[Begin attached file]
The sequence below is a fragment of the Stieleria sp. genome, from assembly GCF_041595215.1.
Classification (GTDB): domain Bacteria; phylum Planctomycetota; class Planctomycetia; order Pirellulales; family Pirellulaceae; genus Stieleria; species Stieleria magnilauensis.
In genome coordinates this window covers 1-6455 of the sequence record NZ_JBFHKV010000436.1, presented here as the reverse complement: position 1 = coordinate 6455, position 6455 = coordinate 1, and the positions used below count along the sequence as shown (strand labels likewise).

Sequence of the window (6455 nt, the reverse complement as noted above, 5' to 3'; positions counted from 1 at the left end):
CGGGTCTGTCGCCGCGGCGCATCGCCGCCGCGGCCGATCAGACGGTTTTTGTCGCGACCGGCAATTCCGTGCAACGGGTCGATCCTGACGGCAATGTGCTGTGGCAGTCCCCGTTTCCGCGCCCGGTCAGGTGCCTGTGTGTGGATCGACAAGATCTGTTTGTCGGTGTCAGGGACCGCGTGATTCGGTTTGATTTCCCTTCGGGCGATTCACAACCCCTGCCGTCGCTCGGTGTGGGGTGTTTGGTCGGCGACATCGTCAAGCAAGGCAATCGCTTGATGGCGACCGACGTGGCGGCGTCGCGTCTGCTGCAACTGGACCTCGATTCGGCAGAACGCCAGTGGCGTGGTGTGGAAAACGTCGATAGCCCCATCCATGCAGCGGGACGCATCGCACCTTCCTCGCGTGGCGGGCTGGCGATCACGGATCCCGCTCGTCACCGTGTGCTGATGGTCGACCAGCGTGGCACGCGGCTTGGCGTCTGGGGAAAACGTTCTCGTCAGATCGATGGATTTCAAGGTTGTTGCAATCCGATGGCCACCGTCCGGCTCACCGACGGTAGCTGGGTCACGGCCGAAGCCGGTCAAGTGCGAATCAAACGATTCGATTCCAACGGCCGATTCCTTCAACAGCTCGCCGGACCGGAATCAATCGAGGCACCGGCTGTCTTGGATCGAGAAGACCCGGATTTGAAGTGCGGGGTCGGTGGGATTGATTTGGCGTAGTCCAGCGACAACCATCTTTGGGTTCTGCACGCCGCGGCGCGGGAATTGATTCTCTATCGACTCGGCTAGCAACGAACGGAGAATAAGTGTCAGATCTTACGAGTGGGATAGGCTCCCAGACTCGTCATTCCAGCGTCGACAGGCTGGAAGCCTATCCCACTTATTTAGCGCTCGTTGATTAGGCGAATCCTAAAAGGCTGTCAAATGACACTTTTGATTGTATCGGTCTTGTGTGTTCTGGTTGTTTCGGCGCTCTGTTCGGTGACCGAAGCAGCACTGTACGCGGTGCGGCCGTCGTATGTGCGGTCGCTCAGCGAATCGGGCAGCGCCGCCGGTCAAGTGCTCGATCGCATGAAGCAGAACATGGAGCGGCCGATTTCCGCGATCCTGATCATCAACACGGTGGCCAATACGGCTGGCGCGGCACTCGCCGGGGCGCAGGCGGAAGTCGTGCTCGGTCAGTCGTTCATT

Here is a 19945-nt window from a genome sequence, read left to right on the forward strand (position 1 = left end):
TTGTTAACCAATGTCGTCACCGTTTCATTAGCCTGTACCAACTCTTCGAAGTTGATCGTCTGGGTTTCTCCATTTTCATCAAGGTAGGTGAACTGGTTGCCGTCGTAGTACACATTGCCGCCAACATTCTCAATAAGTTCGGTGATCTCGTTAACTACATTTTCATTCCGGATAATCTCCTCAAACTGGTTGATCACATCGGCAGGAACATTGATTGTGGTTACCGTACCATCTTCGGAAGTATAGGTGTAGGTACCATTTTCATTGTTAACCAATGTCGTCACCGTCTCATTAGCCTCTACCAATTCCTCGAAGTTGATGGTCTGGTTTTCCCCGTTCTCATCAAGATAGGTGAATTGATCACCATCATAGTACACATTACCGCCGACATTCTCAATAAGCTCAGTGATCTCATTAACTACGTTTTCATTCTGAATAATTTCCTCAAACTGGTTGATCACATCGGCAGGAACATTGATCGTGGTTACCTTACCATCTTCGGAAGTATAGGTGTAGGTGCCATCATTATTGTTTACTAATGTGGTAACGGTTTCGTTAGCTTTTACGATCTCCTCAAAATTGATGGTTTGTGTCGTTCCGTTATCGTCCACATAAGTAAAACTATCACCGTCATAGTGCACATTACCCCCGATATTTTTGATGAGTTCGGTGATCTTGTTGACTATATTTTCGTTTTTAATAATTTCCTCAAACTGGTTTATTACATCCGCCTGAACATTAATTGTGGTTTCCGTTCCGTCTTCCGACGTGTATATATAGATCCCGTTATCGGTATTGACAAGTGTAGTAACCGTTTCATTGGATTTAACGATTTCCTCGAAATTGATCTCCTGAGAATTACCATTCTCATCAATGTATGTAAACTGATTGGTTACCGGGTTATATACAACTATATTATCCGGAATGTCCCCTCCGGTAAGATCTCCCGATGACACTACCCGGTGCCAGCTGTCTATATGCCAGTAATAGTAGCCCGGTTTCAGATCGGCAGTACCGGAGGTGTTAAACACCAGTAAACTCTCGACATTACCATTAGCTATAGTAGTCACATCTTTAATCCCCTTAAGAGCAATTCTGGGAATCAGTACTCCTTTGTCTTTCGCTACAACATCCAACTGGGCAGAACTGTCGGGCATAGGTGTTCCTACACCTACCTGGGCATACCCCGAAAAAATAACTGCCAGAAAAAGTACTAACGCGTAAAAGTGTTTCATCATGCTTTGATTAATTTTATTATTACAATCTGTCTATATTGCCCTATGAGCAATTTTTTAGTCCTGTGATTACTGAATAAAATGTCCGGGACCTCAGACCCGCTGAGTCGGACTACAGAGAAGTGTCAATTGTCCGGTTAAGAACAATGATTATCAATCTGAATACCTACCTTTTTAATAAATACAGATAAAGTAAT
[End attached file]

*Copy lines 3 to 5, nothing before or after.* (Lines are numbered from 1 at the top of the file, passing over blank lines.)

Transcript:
In genome coordinates this window covers 1-6455 of the sequence record NZ_JBFHKV010000436.1, presented here as the reverse complement: position 1 = coordinate 6455, position 6455 = coordinate 1, and the positions used below count along the sequence as shown (strand labels likewise).

Sequence of the window (6455 nt, the reverse complement as noted above, 5' to 3'; positions counted from 1 at the left end):
CGGGTCTGTCGCCGCGGCGCATCGCCGCCGCGGCCGATCAGACGGTTTTTGTCGCGACCGGCAATTCCGTGCAACGGGTCGATCCTGACGGCAATGTGCTGTGGCAGTCCCCGTTTCCGCGCCCGGTCAGGTGCCTGTGTGTGGATCGACAAGATCTGTTTGTCGGTGTCAGGGACCGCGTGATTCGGTTTGATTTCCCTTCGGGCGATTCACAACCCCTGCCGTCGCTCGGTGTGGGGTGTTTGGTCGGCGACATCGTCAAGCAAGGCAATCGCTTGATGGCGACCGACGTGGCGGCGTCGCGTCTGCTGCAACTGGACCTCGATTCGGCAGAACGCCAGTGGCGTGGTGTGGAAAACGTCGATAGCCCCATCCATGCAGCGGGACGCATCGCACCTTCCTCGCGTGGCGGGCTGGCGATCACGGATCCCGCTCGTCACCGTGTGCTGATGGTCGACCAGCGTGGCACGCGGCTTGGCGTCTGGGGAAAACGTTCTCGTCAGATCGATGGATTTCAAGGTTGTTGCAATCCGATGGCCACCGTCCGGCTCACCGACGGTAGCTGGGTCACGGCCGAAGCCGGTCAAGTGCGAATCAAACGATTCGATTCCAACGGCCGATTCCTTCAACAGCTCGCCGGACCGGAATCAATCGAGGCACCGGCTGTCTTGGATCGAGAAGACCCGGATTTGAAGTGCGGGGTCGGTGGGATTGATTTGGCGTAGTCCAGCGACAACCATCTTTGGGTTCTGCACGCCGCGGCGCGGGAATTGATTCTCTATCGACTCGGCTAGCAACGAACGGAGAATAAGTGTCAGATCTTACGAGTGGGATAGGCTCCCAGACTCGTCATTCCAGCGTCGACAGGCTGGAAGCCTATCCCACTTATTTAGCGCTCGTTGATTAGGCGAATCCTAAAAGGCTGTCAAATGACACTTTTGATTGTATCGGTCTTGTGTGTTCTGGTTGTTTCGGCGCTCTGTTCGGTGACCGAAGCAGCACTGTACGCGGTGCGGCCGTCGTATGTGCGGTCGCTCAGCGAATCGGGCAGCGCCGCCGGTCAAGTGCTCGATCGCATGAAGCAGAACATGGAGCGGCCGATTTCCGCGATCCTGATCATCAACACGGTGGCCAATACGGCTGGCGCGGCACTCGCCGGGGCGCAGGCGGAAGTCGTGCTCGGTCAGTCGTTCATT